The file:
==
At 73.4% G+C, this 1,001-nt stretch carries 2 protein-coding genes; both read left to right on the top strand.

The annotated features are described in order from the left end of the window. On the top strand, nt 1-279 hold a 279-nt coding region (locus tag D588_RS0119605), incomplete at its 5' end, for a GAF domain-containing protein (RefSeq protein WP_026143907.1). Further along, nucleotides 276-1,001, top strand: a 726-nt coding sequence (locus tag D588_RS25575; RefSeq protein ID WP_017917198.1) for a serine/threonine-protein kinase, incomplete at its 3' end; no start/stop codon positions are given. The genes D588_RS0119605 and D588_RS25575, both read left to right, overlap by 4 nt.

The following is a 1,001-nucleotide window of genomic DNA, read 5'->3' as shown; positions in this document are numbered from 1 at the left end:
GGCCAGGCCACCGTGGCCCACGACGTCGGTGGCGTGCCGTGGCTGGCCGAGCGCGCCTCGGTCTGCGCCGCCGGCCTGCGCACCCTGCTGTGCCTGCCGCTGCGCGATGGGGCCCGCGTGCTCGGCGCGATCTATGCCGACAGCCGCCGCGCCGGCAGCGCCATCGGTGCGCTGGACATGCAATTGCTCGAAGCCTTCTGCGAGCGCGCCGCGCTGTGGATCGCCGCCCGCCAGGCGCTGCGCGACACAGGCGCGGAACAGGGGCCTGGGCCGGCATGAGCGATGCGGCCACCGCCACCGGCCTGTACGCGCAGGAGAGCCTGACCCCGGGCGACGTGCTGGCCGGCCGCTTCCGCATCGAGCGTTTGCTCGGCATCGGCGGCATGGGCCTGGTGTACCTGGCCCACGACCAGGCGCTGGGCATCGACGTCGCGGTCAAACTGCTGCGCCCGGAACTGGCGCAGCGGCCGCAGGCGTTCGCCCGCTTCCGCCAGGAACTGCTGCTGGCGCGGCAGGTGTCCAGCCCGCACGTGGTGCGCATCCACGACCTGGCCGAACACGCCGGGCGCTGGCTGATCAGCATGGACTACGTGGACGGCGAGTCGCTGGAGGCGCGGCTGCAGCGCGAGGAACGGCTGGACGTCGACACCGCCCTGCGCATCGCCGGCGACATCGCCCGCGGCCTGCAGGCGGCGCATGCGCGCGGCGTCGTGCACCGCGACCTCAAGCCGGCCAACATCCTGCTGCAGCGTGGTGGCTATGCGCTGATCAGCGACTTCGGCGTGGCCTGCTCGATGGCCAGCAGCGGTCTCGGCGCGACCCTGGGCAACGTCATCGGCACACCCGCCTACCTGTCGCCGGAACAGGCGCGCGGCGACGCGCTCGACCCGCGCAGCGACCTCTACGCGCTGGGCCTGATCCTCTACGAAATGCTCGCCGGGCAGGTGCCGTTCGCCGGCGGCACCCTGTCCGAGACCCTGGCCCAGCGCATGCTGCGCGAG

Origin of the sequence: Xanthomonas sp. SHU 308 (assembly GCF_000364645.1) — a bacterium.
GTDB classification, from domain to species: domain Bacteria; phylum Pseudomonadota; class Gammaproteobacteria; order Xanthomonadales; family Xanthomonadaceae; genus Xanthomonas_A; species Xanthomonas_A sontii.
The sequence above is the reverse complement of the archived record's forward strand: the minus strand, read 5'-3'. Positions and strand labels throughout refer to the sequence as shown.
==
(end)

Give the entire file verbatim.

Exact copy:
At 73.4% G+C, this 1,001-nt stretch carries 2 protein-coding genes; both read left to right on the top strand.

The annotated features are described in order from the left end of the window. On the top strand, nt 1-279 hold a 279-nt coding region (locus tag D588_RS0119605), incomplete at its 5' end, for a GAF domain-containing protein (RefSeq protein WP_026143907.1). Further along, nucleotides 276-1,001, top strand: a 726-nt coding sequence (locus tag D588_RS25575; RefSeq protein ID WP_017917198.1) for a serine/threonine-protein kinase, incomplete at its 3' end; no start/stop codon positions are given. The genes D588_RS0119605 and D588_RS25575, both read left to right, overlap by 4 nt.

The following is a 1,001-nucleotide window of genomic DNA, read 5'->3' as shown; positions in this document are numbered from 1 at the left end:
GGCCAGGCCACCGTGGCCCACGACGTCGGTGGCGTGCCGTGGCTGGCCGAGCGCGCCTCGGTCTGCGCCGCCGGCCTGCGCACCCTGCTGTGCCTGCCGCTGCGCGATGGGGCCCGCGTGCTCGGCGCGATCTATGCCGACAGCCGCCGCGCCGGCAGCGCCATCGGTGCGCTGGACATGCAATTGCTCGAAGCCTTCTGCGAGCGCGCCGCGCTGTGGATCGCCGCCCGCCAGGCGCTGCGCGACACAGGCGCGGAACAGGGGCCTGGGCCGGCATGAGCGATGCGGCCACCGCCACCGGCCTGTACGCGCAGGAGAGCCTGACCCCGGGCGACGTGCTGGCCGGCCGCTTCCGCATCGAGCGTTTGCTCGGCATCGGCGGCATGGGCCTGGTGTACCTGGCCCACGACCAGGCGCTGGGCATCGACGTCGCGGTCAAACTGCTGCGCCCGGAACTGGCGCAGCGGCCGCAGGCGTTCGCCCGCTTCCGCCAGGAACTGCTGCTGGCGCGGCAGGTGTCCAGCCCGCACGTGGTGCGCATCCACGACCTGGCCGAACACGCCGGGCGCTGGCTGATCAGCATGGACTACGTGGACGGCGAGTCGCTGGAGGCGCGGCTGCAGCGCGAGGAACGGCTGGACGTCGACACCGCCCTGCGCATCGCCGGCGACATCGCCCGCGGCCTGCAGGCGGCGCATGCGCGCGGCGTCGTGCACCGCGACCTCAAGCCGGCCAACATCCTGCTGCAGCGTGGTGGCTATGCGCTGATCAGCGACTTCGGCGTGGCCTGCTCGATGGCCAGCAGCGGTCTCGGCGCGACCCTGGGCAACGTCATCGGCACACCCGCCTACCTGTCGCCGGAACAGGCGCGCGGCGACGCGCTCGACCCGCGCAGCGACCTCTACGCGCTGGGCCTGATCCTCTACGAAATGCTCGCCGGGCAGGTGCCGTTCGCCGGCGGCACCCTGTCCGAGACCCTGGCCCAGCGCATGCTGCGCGAG

Origin of the sequence: Xanthomonas sp. SHU 308 (assembly GCF_000364645.1) — a bacterium.
GTDB classification, from domain to species: domain Bacteria; phylum Pseudomonadota; class Gammaproteobacteria; order Xanthomonadales; family Xanthomonadaceae; genus Xanthomonas_A; species Xanthomonas_A sontii.
The sequence above is the reverse complement of the archived record's forward strand: the minus strand, read 5'-3'. Positions and strand labels throughout refer to the sequence as shown.